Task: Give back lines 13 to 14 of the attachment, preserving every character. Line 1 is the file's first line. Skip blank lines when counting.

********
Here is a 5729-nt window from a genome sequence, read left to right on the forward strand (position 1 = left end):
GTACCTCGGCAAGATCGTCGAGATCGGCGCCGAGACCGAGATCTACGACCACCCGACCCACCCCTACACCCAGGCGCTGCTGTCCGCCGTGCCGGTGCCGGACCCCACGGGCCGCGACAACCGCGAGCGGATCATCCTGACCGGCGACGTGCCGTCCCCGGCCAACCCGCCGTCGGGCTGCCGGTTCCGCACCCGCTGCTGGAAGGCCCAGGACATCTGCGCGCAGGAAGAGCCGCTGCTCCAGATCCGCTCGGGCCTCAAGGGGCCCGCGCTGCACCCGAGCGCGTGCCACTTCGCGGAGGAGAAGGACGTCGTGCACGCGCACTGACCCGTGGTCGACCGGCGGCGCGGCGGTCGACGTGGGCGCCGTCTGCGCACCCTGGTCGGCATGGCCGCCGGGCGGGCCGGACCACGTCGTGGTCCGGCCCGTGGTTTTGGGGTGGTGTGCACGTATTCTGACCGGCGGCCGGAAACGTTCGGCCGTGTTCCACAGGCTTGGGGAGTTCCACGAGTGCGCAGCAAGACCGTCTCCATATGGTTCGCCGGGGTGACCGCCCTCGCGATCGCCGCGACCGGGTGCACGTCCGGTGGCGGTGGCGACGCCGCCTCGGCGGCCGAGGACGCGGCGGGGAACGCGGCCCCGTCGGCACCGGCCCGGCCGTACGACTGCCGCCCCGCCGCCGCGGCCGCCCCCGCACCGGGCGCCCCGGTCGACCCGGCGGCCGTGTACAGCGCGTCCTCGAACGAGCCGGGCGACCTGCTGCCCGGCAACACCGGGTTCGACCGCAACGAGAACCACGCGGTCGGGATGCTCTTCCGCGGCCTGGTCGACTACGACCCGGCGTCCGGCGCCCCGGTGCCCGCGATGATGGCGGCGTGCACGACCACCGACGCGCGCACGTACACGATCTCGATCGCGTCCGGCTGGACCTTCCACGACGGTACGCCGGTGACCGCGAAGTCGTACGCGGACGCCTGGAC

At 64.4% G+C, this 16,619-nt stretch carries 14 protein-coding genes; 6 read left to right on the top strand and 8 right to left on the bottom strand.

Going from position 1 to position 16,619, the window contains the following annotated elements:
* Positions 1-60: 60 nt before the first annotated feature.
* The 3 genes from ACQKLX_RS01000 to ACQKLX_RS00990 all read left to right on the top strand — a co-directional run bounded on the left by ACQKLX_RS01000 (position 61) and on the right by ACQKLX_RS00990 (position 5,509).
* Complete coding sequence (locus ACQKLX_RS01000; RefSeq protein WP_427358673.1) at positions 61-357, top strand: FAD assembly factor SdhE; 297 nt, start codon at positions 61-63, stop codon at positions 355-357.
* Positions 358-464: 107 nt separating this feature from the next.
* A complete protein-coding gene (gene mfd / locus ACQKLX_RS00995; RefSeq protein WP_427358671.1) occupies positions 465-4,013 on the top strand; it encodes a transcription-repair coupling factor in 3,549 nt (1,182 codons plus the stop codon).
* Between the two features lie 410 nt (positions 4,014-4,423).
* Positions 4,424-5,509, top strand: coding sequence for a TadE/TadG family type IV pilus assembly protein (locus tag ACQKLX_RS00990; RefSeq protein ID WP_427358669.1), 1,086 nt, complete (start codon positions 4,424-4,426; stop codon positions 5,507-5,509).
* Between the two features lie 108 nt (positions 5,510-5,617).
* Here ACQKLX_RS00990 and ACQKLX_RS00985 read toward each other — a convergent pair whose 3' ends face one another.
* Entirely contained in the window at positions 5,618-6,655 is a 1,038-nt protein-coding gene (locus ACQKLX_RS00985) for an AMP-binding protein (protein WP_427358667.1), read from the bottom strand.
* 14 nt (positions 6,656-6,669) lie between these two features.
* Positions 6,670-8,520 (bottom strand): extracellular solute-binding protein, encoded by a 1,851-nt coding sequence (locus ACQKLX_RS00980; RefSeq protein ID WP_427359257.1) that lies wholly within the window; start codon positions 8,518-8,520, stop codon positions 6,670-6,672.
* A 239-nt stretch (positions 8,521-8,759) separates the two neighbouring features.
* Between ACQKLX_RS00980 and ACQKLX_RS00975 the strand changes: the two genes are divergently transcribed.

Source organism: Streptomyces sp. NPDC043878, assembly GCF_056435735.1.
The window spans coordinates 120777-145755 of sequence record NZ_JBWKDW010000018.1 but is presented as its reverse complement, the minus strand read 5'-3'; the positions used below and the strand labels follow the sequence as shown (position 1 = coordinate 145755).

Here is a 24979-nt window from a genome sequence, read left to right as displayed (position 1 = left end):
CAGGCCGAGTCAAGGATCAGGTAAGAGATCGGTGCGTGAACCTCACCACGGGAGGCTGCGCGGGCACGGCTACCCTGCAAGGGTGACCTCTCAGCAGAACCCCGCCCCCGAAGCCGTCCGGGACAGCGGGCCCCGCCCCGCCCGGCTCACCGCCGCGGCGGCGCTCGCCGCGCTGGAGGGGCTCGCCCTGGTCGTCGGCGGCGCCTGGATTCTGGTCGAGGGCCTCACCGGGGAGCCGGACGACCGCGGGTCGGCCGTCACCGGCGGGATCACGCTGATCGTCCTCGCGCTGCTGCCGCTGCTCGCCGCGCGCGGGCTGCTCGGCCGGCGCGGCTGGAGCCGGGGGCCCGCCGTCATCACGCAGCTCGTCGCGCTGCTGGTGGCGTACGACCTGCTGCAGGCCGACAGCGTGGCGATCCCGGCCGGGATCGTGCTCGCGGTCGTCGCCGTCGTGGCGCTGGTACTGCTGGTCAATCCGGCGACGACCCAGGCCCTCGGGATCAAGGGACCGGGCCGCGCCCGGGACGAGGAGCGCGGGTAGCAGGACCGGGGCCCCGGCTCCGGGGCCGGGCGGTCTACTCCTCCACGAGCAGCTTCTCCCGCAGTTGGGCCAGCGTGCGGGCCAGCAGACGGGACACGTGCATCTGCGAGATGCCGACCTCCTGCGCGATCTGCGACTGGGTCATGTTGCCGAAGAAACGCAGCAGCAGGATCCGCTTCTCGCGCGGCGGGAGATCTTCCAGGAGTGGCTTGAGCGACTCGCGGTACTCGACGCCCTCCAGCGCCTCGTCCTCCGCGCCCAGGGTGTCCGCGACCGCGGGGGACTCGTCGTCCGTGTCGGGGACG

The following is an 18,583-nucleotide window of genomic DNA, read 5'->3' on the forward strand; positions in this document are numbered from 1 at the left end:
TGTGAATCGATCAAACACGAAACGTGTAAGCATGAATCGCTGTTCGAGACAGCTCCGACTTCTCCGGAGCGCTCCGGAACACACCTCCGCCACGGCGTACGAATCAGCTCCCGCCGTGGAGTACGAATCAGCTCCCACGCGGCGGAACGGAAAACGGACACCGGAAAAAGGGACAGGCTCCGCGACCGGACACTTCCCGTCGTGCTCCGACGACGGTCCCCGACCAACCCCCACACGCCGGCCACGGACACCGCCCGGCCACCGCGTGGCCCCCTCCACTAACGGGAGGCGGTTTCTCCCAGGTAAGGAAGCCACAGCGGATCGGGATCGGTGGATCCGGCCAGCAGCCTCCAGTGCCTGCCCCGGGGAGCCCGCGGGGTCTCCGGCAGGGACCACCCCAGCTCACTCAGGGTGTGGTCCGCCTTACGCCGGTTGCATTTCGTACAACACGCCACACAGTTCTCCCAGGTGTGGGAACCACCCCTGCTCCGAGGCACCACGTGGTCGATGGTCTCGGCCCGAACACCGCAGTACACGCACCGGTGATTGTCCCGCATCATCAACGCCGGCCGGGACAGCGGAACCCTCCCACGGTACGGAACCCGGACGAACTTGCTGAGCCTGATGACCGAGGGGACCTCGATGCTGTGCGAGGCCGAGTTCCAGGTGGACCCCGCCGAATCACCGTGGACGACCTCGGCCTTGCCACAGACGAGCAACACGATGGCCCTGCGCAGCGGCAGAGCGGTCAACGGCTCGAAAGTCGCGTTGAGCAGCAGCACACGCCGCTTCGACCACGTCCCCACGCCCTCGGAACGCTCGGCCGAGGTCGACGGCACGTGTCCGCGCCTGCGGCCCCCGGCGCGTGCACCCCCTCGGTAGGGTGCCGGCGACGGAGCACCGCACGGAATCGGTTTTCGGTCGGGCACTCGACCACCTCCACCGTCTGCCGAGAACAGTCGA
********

* Here ACQKLX_RS00990 and ACQKLX_RS00985 read toward each other — a convergent pair whose 3' ends face one another.
* Entirely contained in the window at positions 5,618-6,655 is a 1,038-nt protein-coding gene (locus ACQKLX_RS00985) for an AMP-binding protein (protein WP_427358667.1), read from the bottom strand.